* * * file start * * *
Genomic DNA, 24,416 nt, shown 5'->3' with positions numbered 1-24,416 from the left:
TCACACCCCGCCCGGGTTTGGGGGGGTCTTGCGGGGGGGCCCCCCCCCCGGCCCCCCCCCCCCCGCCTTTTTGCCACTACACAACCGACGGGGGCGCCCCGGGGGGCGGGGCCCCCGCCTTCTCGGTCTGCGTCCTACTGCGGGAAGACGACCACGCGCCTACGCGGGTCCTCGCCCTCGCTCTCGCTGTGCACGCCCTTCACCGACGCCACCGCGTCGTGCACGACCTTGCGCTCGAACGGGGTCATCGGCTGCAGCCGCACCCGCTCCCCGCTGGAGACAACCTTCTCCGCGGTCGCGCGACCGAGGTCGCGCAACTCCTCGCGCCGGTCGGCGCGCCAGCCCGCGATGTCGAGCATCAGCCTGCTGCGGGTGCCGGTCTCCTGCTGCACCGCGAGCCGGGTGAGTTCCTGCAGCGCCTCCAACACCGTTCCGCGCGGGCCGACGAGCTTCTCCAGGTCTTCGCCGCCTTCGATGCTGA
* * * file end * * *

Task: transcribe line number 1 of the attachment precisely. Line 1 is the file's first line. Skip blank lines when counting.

Genomic DNA, 24,416 nt, shown 5'->3' with positions numbered 1-24,416 from the left: